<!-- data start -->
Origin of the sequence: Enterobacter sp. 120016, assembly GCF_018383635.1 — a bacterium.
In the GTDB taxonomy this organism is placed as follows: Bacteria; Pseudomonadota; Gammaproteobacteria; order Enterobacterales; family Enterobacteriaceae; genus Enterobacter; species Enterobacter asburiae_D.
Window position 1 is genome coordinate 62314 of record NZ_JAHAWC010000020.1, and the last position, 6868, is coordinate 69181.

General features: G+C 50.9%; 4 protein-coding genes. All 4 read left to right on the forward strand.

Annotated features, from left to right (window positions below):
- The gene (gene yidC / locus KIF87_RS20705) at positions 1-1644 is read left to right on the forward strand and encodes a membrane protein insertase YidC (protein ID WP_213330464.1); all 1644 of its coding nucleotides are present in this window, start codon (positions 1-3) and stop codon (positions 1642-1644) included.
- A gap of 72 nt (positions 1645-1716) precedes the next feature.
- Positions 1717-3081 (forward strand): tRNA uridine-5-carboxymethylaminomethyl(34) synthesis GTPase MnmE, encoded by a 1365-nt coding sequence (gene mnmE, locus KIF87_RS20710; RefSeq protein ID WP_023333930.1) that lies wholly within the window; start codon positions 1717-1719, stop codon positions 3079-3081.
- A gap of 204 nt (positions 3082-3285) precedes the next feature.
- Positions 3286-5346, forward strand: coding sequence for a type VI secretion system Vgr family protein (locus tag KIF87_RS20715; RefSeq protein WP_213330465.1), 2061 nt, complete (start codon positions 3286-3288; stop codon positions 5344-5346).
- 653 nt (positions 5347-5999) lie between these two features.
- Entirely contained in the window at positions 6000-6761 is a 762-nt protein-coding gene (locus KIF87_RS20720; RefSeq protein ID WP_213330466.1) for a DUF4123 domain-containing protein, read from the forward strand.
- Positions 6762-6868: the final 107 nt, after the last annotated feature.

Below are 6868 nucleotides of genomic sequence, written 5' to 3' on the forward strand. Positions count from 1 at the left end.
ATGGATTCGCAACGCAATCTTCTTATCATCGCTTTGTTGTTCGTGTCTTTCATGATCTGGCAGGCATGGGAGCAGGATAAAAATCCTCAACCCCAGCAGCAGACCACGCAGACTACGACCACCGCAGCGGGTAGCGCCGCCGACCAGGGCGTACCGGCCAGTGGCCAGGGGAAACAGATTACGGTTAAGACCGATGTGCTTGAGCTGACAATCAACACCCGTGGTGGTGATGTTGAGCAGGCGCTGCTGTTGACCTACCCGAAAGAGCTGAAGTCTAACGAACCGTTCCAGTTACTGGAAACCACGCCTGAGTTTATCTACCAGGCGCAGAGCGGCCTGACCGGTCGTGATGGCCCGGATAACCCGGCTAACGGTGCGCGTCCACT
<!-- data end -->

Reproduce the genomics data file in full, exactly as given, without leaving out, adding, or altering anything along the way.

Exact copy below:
Origin of the sequence: Enterobacter sp. 120016, assembly GCF_018383635.1 — a bacterium.
In the GTDB taxonomy this organism is placed as follows: Bacteria; Pseudomonadota; Gammaproteobacteria; order Enterobacterales; family Enterobacteriaceae; genus Enterobacter; species Enterobacter asburiae_D.
Window position 1 is genome coordinate 62314 of record NZ_JAHAWC010000020.1, and the last position, 6868, is coordinate 69181.

General features: G+C 50.9%; 4 protein-coding genes. All 4 read left to right on the forward strand.

Annotated features, from left to right (window positions below):
- The gene (gene yidC / locus KIF87_RS20705) at positions 1-1644 is read left to right on the forward strand and encodes a membrane protein insertase YidC (protein ID WP_213330464.1); all 1644 of its coding nucleotides are present in this window, start codon (positions 1-3) and stop codon (positions 1642-1644) included.
- A gap of 72 nt (positions 1645-1716) precedes the next feature.
- Positions 1717-3081 (forward strand): tRNA uridine-5-carboxymethylaminomethyl(34) synthesis GTPase MnmE, encoded by a 1365-nt coding sequence (gene mnmE, locus KIF87_RS20710; RefSeq protein ID WP_023333930.1) that lies wholly within the window; start codon positions 1717-1719, stop codon positions 3079-3081.
- A gap of 204 nt (positions 3082-3285) precedes the next feature.
- Positions 3286-5346, forward strand: coding sequence for a type VI secretion system Vgr family protein (locus tag KIF87_RS20715; RefSeq protein WP_213330465.1), 2061 nt, complete (start codon positions 3286-3288; stop codon positions 5344-5346).
- 653 nt (positions 5347-5999) lie between these two features.
- Entirely contained in the window at positions 6000-6761 is a 762-nt protein-coding gene (locus KIF87_RS20720; RefSeq protein ID WP_213330466.1) for a DUF4123 domain-containing protein, read from the forward strand.
- Positions 6762-6868: the final 107 nt, after the last annotated feature.

Below are 6868 nucleotides of genomic sequence, written 5' to 3' on the forward strand. Positions count from 1 at the left end.
ATGGATTCGCAACGCAATCTTCTTATCATCGCTTTGTTGTTCGTGTCTTTCATGATCTGGCAGGCATGGGAGCAGGATAAAAATCCTCAACCCCAGCAGCAGACCACGCAGACTACGACCACCGCAGCGGGTAGCGCCGCCGACCAGGGCGTACCGGCCAGTGGCCAGGGGAAACAGATTACGGTTAAGACCGATGTGCTTGAGCTGACAATCAACACCCGTGGTGGTGATGTTGAGCAGGCGCTGCTGTTGACCTACCCGAAAGAGCTGAAGTCTAACGAACCGTTCCAGTTACTGGAAACCACGCCTGAGTTTATCTACCAGGCGCAGAGCGGCCTGACCGGTCGTGATGGCCCGGATAACCCGGCTAACGGTGCGCGTCCACT